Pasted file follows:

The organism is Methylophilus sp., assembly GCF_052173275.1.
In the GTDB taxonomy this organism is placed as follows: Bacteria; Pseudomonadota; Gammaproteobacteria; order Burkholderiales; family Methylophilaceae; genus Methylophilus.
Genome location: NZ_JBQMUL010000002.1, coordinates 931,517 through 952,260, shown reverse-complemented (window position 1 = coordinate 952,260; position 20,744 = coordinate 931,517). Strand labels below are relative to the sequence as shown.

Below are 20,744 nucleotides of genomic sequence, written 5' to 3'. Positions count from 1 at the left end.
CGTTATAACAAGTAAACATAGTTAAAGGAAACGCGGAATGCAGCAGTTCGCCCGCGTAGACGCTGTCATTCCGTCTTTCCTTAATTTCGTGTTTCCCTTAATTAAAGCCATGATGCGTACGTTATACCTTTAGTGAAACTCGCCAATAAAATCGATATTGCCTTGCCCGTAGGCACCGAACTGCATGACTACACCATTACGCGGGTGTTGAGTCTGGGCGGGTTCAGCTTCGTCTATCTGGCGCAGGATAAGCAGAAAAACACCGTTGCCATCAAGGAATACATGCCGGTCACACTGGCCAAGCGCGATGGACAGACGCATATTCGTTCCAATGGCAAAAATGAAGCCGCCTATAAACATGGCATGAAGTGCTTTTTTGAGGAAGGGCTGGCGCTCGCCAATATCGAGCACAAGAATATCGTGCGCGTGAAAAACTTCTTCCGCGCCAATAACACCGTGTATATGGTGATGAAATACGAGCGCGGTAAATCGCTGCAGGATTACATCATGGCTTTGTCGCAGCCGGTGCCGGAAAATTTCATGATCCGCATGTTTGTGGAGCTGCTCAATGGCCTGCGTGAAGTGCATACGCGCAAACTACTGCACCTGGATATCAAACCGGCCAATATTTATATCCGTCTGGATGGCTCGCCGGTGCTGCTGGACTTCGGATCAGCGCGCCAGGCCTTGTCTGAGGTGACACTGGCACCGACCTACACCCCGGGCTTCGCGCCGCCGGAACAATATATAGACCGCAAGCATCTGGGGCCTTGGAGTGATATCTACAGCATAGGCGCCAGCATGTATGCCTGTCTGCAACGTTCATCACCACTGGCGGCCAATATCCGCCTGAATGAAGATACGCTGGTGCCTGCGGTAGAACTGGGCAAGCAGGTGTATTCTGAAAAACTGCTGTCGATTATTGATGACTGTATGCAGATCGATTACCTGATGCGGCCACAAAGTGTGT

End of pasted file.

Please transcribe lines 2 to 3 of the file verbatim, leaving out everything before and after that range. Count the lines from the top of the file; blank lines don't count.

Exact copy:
In the GTDB taxonomy this organism is placed as follows: Bacteria; Pseudomonadota; Gammaproteobacteria; order Burkholderiales; family Methylophilaceae; genus Methylophilus.
Genome location: NZ_JBQMUL010000002.1, coordinates 931,517 through 952,260, shown reverse-complemented (window position 1 = coordinate 952,260; position 20,744 = coordinate 931,517). Strand labels below are relative to the sequence as shown.